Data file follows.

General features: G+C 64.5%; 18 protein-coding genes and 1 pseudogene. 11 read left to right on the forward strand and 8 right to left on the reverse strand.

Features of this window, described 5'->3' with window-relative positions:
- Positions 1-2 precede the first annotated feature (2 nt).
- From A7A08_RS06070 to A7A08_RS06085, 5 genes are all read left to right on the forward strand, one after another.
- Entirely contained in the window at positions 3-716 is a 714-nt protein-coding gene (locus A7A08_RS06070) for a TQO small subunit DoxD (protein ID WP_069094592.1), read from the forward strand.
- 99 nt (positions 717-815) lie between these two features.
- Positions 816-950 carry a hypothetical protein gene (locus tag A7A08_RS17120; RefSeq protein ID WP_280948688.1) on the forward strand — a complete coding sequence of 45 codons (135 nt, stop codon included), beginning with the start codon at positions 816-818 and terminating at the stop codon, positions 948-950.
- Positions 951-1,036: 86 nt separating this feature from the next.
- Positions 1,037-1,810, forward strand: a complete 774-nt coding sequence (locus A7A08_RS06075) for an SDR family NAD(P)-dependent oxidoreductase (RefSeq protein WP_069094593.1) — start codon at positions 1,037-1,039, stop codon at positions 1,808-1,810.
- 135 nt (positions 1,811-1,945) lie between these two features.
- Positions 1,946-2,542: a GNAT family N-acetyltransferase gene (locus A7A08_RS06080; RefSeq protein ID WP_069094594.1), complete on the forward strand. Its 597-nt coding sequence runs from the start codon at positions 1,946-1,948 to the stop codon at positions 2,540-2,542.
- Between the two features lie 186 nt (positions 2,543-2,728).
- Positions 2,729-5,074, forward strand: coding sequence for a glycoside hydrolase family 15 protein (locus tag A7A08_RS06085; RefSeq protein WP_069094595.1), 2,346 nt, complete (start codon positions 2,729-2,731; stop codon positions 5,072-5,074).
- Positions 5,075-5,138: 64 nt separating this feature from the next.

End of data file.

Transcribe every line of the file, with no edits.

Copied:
General features: G+C 64.5%; 18 protein-coding genes and 1 pseudogene. 11 read left to right on the forward strand and 8 right to left on the reverse strand.

Features of this window, described 5'->3' with window-relative positions:
- Positions 1-2 precede the first annotated feature (2 nt).
- From A7A08_RS06070 to A7A08_RS06085, 5 genes are all read left to right on the forward strand, one after another.
- Entirely contained in the window at positions 3-716 is a 714-nt protein-coding gene (locus A7A08_RS06070) for a TQO small subunit DoxD (protein ID WP_069094592.1), read from the forward strand.
- 99 nt (positions 717-815) lie between these two features.
- Positions 816-950 carry a hypothetical protein gene (locus tag A7A08_RS17120; RefSeq protein ID WP_280948688.1) on the forward strand — a complete coding sequence of 45 codons (135 nt, stop codon included), beginning with the start codon at positions 816-818 and terminating at the stop codon, positions 948-950.
- Positions 951-1,036: 86 nt separating this feature from the next.
- Positions 1,037-1,810, forward strand: a complete 774-nt coding sequence (locus A7A08_RS06075) for an SDR family NAD(P)-dependent oxidoreductase (RefSeq protein WP_069094593.1) — start codon at positions 1,037-1,039, stop codon at positions 1,808-1,810.
- 135 nt (positions 1,811-1,945) lie between these two features.
- Positions 1,946-2,542: a GNAT family N-acetyltransferase gene (locus A7A08_RS06080; RefSeq protein ID WP_069094594.1), complete on the forward strand. Its 597-nt coding sequence runs from the start codon at positions 1,946-1,948 to the stop codon at positions 2,540-2,542.
- Between the two features lie 186 nt (positions 2,543-2,728).
- Positions 2,729-5,074, forward strand: coding sequence for a glycoside hydrolase family 15 protein (locus tag A7A08_RS06085; RefSeq protein WP_069094595.1), 2,346 nt, complete (start codon positions 2,729-2,731; stop codon positions 5,072-5,074).
- Positions 5,075-5,138: 64 nt separating this feature from the next.